SLC Mayor Erin Mendenhall selects merged teen-designed flag for City Council consideration

The merged flag design submitted to the SLC City Council by Mayor Erin Mendenhall for formal consideration.

Consider it two flags for the price of one.

After the Salt Lake City Flag Design Committee narrowed the flag designs to a field of eight out of 600 entries, Mayor Erin Mendenhall formally recommended a merged concept of two of the finalists to the Salt Lake City Council on Thursday.

The merged flag design submitted to the SLC City Council by mayor Erin Mendenhall for formal consideration.

The new design combines the initial ideas from the flags created by Arianna Meinking, 18, and Ella Kennedy-Yoon, 17. Meinking graduated from West High School last year, while Kennedy-Yoon is a senior at the same school.

Meinking’s original design featured a white sego lily flower on a blue triangular background, while Kennedy-Yoon’s design featured a hexagonal honeybee on a white and blue background. The committee then decided to merge the two concepts, placing Meinking’s flower in the corner of Kennedy-Yoon’s background.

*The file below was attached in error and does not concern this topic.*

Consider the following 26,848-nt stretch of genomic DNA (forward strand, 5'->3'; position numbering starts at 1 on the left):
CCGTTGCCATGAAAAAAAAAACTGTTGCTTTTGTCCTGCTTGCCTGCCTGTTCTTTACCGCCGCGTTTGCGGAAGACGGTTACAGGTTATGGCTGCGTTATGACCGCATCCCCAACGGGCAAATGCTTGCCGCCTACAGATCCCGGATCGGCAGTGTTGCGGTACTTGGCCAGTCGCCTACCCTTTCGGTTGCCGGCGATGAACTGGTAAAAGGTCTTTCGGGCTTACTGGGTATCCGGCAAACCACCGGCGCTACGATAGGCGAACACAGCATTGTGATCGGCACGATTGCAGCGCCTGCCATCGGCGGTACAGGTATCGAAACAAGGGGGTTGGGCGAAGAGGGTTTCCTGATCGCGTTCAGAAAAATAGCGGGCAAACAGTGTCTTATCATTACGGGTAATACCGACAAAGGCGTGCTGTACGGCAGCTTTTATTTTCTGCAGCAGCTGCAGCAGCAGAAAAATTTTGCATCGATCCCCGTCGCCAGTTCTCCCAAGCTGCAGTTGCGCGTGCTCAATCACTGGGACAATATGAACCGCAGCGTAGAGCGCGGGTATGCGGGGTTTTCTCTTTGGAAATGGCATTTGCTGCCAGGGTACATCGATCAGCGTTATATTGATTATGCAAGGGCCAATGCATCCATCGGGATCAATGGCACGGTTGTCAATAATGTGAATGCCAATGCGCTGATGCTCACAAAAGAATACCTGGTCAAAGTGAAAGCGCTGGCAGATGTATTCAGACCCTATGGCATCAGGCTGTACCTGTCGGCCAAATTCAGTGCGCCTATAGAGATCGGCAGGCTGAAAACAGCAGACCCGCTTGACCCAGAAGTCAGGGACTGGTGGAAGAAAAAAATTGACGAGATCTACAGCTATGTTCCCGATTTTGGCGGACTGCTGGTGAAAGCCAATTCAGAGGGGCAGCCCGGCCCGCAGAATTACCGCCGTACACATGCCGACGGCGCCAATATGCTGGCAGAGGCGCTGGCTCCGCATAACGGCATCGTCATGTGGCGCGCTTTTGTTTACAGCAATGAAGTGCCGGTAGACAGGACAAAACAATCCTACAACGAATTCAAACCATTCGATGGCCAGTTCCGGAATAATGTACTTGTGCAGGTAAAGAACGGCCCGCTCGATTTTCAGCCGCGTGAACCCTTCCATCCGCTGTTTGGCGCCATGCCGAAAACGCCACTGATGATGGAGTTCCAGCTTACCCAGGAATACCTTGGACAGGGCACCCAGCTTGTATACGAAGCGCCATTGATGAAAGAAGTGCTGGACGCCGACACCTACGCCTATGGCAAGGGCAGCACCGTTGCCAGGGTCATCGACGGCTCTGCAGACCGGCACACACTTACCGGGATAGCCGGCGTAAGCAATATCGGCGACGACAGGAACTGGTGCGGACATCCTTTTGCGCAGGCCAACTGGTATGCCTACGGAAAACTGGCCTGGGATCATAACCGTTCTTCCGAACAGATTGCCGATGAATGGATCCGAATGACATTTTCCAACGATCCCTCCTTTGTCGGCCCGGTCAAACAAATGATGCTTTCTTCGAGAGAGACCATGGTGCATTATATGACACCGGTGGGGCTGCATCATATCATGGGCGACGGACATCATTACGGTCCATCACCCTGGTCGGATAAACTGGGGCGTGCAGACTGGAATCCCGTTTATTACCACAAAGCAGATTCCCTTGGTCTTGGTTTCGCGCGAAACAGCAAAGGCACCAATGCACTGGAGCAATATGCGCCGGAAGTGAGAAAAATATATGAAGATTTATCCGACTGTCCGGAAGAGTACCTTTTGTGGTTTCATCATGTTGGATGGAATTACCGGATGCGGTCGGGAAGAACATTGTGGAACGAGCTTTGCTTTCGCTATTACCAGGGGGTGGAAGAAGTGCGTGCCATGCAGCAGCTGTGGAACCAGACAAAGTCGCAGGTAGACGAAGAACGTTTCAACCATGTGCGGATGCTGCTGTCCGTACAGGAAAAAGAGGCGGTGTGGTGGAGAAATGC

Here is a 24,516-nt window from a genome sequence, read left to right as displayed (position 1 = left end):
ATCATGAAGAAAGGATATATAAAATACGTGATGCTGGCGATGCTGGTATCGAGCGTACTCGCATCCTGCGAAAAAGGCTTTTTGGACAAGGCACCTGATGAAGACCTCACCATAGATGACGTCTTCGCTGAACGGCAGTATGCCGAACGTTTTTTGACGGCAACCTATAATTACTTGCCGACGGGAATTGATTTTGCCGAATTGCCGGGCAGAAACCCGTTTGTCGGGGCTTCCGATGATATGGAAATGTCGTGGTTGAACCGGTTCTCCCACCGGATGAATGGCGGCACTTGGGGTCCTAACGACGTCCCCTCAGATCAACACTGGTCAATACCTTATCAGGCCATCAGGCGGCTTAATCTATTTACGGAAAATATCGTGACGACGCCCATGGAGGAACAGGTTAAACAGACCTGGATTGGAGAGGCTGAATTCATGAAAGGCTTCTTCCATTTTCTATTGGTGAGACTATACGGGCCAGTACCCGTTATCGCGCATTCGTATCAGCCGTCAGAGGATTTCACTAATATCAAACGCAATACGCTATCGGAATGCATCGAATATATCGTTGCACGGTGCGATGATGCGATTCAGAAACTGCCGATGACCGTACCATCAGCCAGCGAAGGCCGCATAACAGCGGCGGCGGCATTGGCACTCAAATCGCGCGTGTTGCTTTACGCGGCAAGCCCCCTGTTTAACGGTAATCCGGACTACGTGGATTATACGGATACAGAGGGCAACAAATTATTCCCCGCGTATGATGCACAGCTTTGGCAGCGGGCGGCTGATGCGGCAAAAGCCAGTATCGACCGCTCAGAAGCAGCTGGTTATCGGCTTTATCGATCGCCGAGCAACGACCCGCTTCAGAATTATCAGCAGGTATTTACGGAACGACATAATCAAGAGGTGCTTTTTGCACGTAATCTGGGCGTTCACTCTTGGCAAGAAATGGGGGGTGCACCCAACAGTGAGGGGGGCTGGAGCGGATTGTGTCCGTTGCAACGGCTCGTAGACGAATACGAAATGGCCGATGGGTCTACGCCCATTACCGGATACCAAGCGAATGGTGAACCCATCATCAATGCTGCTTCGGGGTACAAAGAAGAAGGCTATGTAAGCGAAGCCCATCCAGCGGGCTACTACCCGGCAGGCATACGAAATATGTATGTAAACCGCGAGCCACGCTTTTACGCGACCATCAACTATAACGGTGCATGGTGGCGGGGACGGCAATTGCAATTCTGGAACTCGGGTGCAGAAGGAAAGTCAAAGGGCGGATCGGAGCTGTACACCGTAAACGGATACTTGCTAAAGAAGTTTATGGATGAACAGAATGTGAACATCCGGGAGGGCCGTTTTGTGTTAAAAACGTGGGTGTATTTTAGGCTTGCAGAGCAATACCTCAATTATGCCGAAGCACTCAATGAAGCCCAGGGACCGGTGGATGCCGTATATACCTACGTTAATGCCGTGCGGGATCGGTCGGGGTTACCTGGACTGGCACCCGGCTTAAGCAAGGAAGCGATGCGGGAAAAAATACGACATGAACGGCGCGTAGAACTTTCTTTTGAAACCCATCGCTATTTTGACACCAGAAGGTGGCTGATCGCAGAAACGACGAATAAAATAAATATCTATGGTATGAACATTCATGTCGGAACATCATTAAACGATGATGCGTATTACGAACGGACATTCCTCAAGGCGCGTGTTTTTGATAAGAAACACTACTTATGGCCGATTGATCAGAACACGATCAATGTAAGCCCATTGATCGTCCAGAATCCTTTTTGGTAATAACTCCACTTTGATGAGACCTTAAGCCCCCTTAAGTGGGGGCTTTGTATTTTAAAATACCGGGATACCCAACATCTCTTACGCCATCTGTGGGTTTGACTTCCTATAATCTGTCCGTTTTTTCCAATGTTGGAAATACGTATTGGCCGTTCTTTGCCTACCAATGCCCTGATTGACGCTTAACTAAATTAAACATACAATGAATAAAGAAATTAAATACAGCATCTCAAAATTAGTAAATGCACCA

The two merged top-rated designs for SLC's flag. The top design was from Ella Kennedy-Yoon, 17, and the bottom design from Arianna Meinking, 18.

Both Meinking and Kennedy-Yoon were born and raised in Salt Lake City.

“To me, this experience highlights what it means to live here. If I do my best to try to change the world around me, even in little ways, I can make a difference, and grow into that role,” Meinking said in a statement.

The eight finalists were selected without consideration by the committee, who then opened the finalists to public consideration and voting. The committee met again, considered the survey results, and chose to combine elements of the two flags.

“Ultimately it was decided that the blue and white backdrop — which could symbolize snow, the sky, the Great Salt Lake, and salt — would pair best with the Sego Lily, a flower indigenous to the area, and which symbolizes resilience,” Mendenhall’s statement reads.

The City Council will vote on adoption of the new flag on Oct. 6.

“We’re in a once-in-a-generation moment of change and there’s no more perfect time for our City to unite under a new symbol that personifies and unites us all. I believe this is the design that can take us forward, together,” Mendenhall said.